THE TEMPORARY HOSPITAL. On Tuesday last an opportunity was afforded the writer of inspecting the temporary hospital in Bourke-street, in the company of Dr O’Mullane, one of the visiting surgeons. This institution, it may not be generally known, is supported entirely on casual charity, and the funds are hardly sufficient to enable it to drag on its existence. It was originally proposed to build a permanent hospital, towards the maintenance of which it was intended to apply for the appropriation of certain revenues which are in like manner afforded to a similar institution in Sydney. A public meeting of its supporters decided that the building should not be opened until £800 had been collected by subscription; the great distress prevalent during the past hot season induced the same parties to consent to the establishment of a temporary hospital, which was placed under the control of an interim committee. The ministers of the various congregations in Melbourne, who were appointed on the committee, have been using the greatest exertions- especially, we are warranted in saying, the Rev Mr Thomson- to incite the charitable feelings of the more wealthy inhabitants in its behalf; but at various times the funds have run so short as to leave not enough even to defray the purchase of bandages and other trifling articles of daily use.  The object of our personal notice is both to record the public thanks which are due to the gentlemen in the management of the institution, and to raise more abundant means for the continuance of their services.  The professionalists who have charge of the patients are Drs O’Mullane, Wilkie, Meyers and Thomas; these gentlemen, as well as either of the resident clergymen, will receive the donations of the charitably inclined, and apply the receipts to their proper purposes  [PPG 11/5/42]

The Port Phillip Patriot was somewhat less charitable

Several worthless characters in town, keeperss of houses of ill-fame and persons of a similar description, have taken it into their heads that the temporary hospital (towards the maintenance of which they have never contributed a farthing exception in the shape of drunken fines) is quite at their disposal whenever any of their unfortunate inmates have become incapacitated by disease or sickness from following their loathsome trade. Some of these fellows will take no refusal, but will hurry the patients up to the hospital door, bundle them in and then off, and leave them. Some days ago a trick of this kind was played by a worthless fellow named Hyams, well-known in the police records, who left at the door of the hospital in a dying condition an unfortunate woman named Maxwell, who after running a career of dissipations for several years in Hobart Town, had come here to perish. On Wednesday week another worthless fellow of the name of Young who keeps a house of very questionable fame in Bourke street, nearly opposite the Southern Cross Hotel brought a young girl, one of the inmates of his house, who was suffering severely from erysipelas in the leg, and bundled her down at the door of the hospital in the midst of all the rain, and there abandoned her. The Committee would do well to being some of these worthies before the police, and Major St John we daresay would contrive to read them a lesson they would not forget for some time. [PPP 5/5/42]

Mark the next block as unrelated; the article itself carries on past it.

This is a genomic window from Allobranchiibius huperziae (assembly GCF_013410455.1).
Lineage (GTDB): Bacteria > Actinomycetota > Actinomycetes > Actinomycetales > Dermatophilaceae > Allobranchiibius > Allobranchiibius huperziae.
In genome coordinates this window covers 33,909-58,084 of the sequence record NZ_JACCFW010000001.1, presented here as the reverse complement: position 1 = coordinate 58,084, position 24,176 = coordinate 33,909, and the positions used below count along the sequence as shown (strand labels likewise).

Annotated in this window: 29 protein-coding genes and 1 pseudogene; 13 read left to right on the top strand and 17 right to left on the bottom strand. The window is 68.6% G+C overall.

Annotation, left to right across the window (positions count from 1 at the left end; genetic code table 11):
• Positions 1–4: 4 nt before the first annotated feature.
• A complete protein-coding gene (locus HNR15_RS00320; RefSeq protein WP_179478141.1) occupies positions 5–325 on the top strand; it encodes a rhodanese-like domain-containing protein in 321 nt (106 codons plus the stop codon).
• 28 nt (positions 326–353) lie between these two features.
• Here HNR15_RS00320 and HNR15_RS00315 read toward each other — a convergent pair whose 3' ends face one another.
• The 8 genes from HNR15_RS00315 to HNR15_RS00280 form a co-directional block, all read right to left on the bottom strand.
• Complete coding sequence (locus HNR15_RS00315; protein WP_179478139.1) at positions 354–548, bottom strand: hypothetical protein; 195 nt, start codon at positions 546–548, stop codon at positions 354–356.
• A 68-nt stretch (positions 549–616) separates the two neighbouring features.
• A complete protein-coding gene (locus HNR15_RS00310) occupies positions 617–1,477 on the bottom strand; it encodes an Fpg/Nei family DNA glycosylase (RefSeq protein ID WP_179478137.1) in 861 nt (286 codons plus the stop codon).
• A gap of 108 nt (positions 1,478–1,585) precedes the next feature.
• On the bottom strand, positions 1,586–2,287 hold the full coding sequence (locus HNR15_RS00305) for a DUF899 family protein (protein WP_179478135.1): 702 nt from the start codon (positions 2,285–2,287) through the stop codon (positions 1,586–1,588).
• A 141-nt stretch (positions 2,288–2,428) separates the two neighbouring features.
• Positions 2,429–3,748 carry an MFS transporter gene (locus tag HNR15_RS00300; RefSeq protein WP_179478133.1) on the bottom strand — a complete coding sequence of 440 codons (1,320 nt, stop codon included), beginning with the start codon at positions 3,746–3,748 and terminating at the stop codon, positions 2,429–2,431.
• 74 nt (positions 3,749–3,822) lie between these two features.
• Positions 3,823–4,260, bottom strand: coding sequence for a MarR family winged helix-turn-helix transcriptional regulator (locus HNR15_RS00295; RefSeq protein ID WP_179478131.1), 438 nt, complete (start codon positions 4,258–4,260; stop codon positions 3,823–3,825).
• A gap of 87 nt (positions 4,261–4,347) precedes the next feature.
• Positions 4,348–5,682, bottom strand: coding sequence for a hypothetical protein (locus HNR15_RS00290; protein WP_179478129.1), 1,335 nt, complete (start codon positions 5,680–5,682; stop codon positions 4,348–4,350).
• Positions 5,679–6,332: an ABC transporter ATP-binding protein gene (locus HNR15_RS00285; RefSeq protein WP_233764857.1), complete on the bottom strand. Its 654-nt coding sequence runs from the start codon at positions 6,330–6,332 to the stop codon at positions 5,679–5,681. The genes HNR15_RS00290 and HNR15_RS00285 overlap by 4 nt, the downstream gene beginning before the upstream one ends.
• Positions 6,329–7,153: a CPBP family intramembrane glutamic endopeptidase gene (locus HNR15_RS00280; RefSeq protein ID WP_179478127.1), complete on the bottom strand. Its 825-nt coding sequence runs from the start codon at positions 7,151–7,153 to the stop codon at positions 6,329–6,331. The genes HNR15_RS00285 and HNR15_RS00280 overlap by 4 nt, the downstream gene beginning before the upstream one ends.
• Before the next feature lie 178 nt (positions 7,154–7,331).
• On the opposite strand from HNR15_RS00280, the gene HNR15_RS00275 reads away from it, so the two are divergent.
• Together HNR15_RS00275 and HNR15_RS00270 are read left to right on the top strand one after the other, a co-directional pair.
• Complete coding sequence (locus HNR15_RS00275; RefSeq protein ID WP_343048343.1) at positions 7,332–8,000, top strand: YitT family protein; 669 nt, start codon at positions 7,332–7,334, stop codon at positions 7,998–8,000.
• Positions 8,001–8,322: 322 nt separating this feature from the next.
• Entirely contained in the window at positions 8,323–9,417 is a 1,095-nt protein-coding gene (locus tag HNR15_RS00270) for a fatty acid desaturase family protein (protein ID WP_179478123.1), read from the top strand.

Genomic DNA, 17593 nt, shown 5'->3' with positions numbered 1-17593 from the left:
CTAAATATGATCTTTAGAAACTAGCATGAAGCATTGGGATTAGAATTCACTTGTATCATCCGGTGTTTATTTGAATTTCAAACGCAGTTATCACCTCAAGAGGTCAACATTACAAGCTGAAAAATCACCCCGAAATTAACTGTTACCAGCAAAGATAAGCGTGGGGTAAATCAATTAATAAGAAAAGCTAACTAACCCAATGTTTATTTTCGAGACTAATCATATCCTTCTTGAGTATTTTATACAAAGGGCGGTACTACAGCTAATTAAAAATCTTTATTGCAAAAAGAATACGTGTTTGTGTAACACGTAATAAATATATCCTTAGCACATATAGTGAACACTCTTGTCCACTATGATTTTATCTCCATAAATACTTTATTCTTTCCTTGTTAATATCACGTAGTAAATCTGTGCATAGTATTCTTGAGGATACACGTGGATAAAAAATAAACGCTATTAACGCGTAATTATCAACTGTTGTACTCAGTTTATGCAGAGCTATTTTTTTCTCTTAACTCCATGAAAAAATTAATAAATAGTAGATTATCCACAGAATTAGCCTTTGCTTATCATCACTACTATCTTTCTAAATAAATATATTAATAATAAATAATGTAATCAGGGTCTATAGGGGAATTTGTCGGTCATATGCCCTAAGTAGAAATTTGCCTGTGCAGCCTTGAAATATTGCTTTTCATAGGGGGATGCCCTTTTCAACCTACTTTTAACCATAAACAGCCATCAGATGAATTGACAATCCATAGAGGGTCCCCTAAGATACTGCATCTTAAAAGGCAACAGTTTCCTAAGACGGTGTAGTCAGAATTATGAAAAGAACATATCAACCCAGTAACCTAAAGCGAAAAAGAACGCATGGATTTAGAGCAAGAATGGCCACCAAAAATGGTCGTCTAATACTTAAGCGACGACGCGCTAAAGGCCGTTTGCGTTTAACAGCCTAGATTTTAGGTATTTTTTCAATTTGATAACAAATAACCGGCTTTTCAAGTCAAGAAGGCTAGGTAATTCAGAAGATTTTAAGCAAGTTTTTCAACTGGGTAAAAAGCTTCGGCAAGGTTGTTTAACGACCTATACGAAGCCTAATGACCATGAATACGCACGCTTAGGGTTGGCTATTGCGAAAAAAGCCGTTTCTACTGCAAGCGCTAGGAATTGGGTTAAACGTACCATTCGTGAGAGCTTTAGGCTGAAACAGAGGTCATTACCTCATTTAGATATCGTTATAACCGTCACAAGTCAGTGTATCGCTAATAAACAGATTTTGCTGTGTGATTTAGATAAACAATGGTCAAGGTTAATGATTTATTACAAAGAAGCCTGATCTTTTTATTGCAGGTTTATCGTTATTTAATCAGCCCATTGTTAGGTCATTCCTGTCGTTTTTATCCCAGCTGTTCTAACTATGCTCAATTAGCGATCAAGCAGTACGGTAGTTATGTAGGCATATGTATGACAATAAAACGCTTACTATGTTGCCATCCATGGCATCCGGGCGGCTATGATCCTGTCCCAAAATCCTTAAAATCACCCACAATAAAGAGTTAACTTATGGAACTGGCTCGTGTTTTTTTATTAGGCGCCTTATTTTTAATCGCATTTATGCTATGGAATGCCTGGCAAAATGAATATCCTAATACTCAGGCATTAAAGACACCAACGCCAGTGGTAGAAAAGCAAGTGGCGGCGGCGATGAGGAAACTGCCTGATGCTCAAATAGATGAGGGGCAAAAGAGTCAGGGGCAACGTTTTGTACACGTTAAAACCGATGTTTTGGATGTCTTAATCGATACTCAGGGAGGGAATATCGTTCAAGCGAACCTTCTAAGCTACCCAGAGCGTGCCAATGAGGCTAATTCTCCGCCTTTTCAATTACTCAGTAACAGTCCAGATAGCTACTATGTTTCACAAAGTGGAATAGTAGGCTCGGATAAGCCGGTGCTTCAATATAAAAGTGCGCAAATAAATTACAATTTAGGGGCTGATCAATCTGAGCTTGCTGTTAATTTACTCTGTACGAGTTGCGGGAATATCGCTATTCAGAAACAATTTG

Another indigenous execution on the way

The newspapers carried news that three indigenous men were being brought to Melbourne from the Port Fairy district to face the court. It was a rather indirect route to Melbourne from Port Fairy via Launceston.

THE ABORIGINES Three aborigines from Port Fairy arrived in town, via Launceston, on Tuesday evening last, having been forwarded by Capt Fyans, from Port Fairy in charge of a trooper of the Border Police. Their names are Rogers [sic], Cock Nose and Jupiter; the former is charged with the murder of Mr Clement Codd, in the neighbourhood of Port Fairy, about 18 months ago, and the two latter with stealing and spearing sheep and cattle. Mr Seivewright, the Protector, it is said, had thrown the shield of his protection around Roger, though there is abundant poof of his guilt, and Capt Fyans had actually to resort to stratagem to get the murderer taken into custody  [PPP 19/5/42]

This story has further to go.

How’s the weather?

I’m missing the first week of May, but for the rest of the month the warmest temperature was 65(17.8)  on 13th of May   and the coldest temperature was recorded on 24th May with a high of  48 (8.9) and a low of 39 (3.9)